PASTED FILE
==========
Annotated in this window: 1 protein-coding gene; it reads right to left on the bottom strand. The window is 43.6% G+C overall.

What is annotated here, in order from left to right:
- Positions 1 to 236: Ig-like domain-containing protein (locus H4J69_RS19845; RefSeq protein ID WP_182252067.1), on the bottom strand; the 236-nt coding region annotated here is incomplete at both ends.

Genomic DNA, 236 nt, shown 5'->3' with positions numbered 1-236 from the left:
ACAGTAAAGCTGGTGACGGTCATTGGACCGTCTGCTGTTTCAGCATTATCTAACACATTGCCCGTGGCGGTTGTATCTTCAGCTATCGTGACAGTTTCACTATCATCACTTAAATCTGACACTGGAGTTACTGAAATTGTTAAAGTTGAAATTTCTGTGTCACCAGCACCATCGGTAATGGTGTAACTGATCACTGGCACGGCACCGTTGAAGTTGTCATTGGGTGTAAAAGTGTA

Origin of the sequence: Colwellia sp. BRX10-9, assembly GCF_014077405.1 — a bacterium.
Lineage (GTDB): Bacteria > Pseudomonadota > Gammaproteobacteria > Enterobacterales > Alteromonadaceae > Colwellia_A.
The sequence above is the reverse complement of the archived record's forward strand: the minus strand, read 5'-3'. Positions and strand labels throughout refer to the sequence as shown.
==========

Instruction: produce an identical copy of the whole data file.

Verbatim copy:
Annotated in this window: 1 protein-coding gene; it reads right to left on the bottom strand. The window is 43.6% G+C overall.

What is annotated here, in order from left to right:
- Positions 1 to 236: Ig-like domain-containing protein (locus H4J69_RS19845; RefSeq protein ID WP_182252067.1), on the bottom strand; the 236-nt coding region annotated here is incomplete at both ends.

Genomic DNA, 236 nt, shown 5'->3' with positions numbered 1-236 from the left:
ACAGTAAAGCTGGTGACGGTCATTGGACCGTCTGCTGTTTCAGCATTATCTAACACATTGCCCGTGGCGGTTGTATCTTCAGCTATCGTGACAGTTTCACTATCATCACTTAAATCTGACACTGGAGTTACTGAAATTGTTAAAGTTGAAATTTCTGTGTCACCAGCACCATCGGTAATGGTGTAACTGATCACTGGCACGGCACCGTTGAAGTTGTCATTGGGTGTAAAAGTGTA

Origin of the sequence: Colwellia sp. BRX10-9, assembly GCF_014077405.1 — a bacterium.
Lineage (GTDB): Bacteria > Pseudomonadota > Gammaproteobacteria > Enterobacterales > Alteromonadaceae > Colwellia_A.
The sequence above is the reverse complement of the archived record's forward strand: the minus strand, read 5'-3'. Positions and strand labels throughout refer to the sequence as shown.